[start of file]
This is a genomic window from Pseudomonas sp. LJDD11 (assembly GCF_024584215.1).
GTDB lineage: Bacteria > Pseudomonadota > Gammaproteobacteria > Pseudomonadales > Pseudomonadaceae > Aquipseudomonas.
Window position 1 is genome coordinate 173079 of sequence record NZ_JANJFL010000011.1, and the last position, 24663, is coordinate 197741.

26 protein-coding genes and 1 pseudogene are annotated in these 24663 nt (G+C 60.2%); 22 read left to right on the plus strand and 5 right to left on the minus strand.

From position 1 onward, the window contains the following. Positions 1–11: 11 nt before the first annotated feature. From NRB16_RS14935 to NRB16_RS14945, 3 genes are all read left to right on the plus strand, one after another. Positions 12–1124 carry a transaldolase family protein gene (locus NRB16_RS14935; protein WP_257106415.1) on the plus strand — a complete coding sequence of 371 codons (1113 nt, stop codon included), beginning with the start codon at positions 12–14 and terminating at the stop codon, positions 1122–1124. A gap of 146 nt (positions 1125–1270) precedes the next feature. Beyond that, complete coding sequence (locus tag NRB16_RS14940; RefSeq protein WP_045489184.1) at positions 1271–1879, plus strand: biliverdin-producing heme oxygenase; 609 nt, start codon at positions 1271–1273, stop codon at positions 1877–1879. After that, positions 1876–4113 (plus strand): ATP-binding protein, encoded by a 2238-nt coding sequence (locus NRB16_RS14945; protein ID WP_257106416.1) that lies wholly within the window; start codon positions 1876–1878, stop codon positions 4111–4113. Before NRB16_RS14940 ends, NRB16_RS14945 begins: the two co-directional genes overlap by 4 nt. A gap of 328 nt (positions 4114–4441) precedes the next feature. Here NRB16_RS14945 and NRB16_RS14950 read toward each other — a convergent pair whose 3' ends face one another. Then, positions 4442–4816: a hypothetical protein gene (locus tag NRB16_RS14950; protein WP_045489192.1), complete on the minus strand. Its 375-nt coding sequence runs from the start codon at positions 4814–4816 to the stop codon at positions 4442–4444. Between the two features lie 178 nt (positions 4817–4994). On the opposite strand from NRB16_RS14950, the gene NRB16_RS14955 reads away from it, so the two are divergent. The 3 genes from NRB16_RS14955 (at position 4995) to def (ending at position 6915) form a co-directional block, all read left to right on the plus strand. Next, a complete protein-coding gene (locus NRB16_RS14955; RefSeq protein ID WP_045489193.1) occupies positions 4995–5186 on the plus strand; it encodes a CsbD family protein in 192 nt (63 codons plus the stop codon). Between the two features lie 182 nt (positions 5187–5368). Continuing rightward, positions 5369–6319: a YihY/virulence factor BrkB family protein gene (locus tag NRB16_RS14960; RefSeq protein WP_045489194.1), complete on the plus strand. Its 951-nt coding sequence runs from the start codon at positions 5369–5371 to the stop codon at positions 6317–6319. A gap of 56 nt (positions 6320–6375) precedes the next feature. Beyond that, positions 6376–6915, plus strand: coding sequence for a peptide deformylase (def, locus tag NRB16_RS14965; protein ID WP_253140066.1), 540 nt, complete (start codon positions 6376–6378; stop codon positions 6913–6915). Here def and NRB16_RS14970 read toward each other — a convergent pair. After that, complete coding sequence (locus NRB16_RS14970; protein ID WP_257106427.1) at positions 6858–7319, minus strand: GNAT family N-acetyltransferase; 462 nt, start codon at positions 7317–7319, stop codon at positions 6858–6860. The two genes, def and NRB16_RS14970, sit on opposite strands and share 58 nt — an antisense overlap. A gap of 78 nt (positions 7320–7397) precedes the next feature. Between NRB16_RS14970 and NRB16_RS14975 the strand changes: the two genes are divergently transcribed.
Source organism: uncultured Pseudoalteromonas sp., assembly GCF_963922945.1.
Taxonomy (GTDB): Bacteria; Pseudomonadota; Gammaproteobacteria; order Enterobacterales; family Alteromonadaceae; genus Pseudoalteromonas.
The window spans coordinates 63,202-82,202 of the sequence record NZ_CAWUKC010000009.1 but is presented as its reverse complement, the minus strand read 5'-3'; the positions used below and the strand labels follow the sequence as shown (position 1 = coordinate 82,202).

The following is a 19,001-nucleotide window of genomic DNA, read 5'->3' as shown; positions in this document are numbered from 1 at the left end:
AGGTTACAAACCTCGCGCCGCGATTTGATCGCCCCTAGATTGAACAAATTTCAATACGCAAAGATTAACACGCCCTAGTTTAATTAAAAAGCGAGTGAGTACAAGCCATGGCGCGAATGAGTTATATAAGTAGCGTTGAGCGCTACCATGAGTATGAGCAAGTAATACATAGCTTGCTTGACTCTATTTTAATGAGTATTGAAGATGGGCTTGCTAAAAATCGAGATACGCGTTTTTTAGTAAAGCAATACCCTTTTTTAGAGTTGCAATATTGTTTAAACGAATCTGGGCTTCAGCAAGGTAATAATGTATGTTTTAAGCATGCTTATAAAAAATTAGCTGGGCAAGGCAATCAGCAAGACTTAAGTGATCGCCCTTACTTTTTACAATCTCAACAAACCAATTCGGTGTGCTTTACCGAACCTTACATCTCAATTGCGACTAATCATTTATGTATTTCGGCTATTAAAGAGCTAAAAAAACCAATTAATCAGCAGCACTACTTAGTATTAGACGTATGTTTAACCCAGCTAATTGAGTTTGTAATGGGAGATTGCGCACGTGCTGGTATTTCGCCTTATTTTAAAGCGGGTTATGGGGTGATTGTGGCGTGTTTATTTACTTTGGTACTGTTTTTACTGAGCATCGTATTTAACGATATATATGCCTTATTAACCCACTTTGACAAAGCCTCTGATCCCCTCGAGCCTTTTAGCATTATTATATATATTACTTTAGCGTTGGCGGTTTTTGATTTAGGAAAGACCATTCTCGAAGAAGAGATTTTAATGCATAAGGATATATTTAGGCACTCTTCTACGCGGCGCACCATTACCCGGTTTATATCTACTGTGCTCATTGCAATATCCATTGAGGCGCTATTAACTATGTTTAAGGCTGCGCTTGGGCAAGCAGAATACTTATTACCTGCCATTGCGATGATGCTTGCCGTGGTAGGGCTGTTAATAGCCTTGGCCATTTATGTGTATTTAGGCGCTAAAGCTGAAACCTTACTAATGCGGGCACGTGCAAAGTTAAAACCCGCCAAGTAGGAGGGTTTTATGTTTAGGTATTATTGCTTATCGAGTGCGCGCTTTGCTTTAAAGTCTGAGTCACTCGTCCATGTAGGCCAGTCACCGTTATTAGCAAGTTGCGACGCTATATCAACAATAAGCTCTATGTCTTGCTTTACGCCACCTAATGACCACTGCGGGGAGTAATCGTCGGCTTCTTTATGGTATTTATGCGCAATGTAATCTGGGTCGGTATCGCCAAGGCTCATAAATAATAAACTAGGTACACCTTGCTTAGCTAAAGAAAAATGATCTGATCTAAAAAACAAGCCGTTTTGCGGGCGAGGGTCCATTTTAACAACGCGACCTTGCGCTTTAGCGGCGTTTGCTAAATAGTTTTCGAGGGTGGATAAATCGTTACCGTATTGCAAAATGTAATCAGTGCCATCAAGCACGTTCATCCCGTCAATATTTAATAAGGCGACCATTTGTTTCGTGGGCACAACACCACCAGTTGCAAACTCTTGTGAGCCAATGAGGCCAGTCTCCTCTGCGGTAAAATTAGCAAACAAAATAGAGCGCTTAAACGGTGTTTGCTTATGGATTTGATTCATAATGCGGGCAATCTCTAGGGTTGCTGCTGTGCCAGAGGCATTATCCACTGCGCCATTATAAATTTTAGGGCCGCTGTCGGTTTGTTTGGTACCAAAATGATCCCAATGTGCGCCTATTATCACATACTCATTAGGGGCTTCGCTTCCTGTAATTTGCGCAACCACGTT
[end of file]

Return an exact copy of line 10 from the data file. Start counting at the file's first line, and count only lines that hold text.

AGGTTACAAACCTCGCGCCGCGATTTGATCGCCCCTAGATTGAACAAATTTCAATACGCAAAGATTAACACGCCCTAGTTTAATTAAAAAGCGAGTGAGTACAAGCCATGGCGCGAATGAGTTATATAAGTAGCGTTGAGCGCTACCATGAGTATGAGCAAGTAATACATAGCTTGCTTGACTCTATTTTAATGAGTATTGAAGATGGGCTTGCTAAAAATCGAGATACGCGTTTTTTAGTAAAGCAATACCCTTTTTTAGAGTTGCAATATTGTTTAAACGAATCTGGGCTTCAGCAAGGTAATAATGTATGTTTTAAGCATGCTTATAAAAAATTAGCTGGGCAAGGCAATCAGCAAGACTTAAGTGATCGCCCTTACTTTTTACAATCTCAACAAACCAATTCGGTGTGCTTTACCGAACCTTACATCTCAATTGCGACTAATCATTTATGTATTTCGGCTATTAAAGAGCTAAAAAAACCAATTAATCAGCAGCACTACTTAGTATTAGACGTATGTTTAACCCAGCTAATTGAGTTTGTAATGGGAGATTGCGCACGTGCTGGTATTTCGCCTTATTTTAAAGCGGGTTATGGGGTGATTGTGGCGTGTTTATTTACTTTGGTACTGTTTTTACTGAGCATCGTATTTAACGATATATATGCCTTATTAACCCACTTTGACAAAGCCTCTGATCCCCTCGAGCCTTTTAGCATTATTATATATATTACTTTAGCGTTGGCGGTTTTTGATTTAGGAAAGACCATTCTCGAAGAAGAGATTTTAATGCATAAGGATATATTTAGGCACTCTTCTACGCGGCGCACCATTACCCGGTTTATATCTACTGTGCTCATTGCAATATCCATTGAGGCGCTATTAACTATGTTTAAGGCTGCGCTTGGGCAAGCAGAATACTTATTACCTGCCATTGCGATGATGCTTGCCGTGGTAGGGCTGTTAATAGCCTTGGCCATTTATGTGTATTTAGGCGCTAAAGCTGAAACCTTACTAATGCGGGCACGTGCAAAGTTAAAACCCGCCAAGTAGGAGGGTTTTATGTTTAGGTATTATTGCTTATCGAGTGCGCGCTTTGCTTTAAAGTCTGAGTCACTCGTCCATGTAGGCCAGTCACCGTTATTAGCAAGTTGCGACGCTATATCAACAATAAGCTCTATGTCTTGCTTTACGCCACCTAATGACCACTGCGGGGAGTAATCGTCGGCTTCTTTATGGTATTTATGCGCAATGTAATCTGGGTCGGTATCGCCAAGGCTCATAAATAATAAACTAGGTACACCTTGCTTAGCTAAAGAAAAATGATCTGATCTAAAAAACAAGCCGTTTTGCGGGCGAGGGTCCATTTTAACAACGCGACCTTGCGCTTTAGCGGCGTTTGCTAAATAGTTTTCGAGGGTGGATAAATCGTTACCGTATTGCAAAATGTAATCAGTGCCATCAAGCACGTTCATCCCGTCAATATTTAATAAGGCGACCATTTGTTTCGTGGGCACAACACCACCAGTTGCAAACTCTTGTGAGCCAATGAGGCCAGTCTCCTCTGCGGTAAAATTAGCAAACAAAATAGAGCGCTTAAACGGTGTTTGCTTATGGATTTGATTCATAATGCGGGCAATCTCTAGGGTTGCTGCTGTGCCAGAGGCATTATCCACTGCGCCATTATAAATTTTAGGGCCGCTGTCGGTTTGTTTGGTACCAAAATGATCCCAATGTGCGCCTATTATCACATACTCATTAGGGGCTTCGCTTCCTGTAATTTGCGCAACCACGTT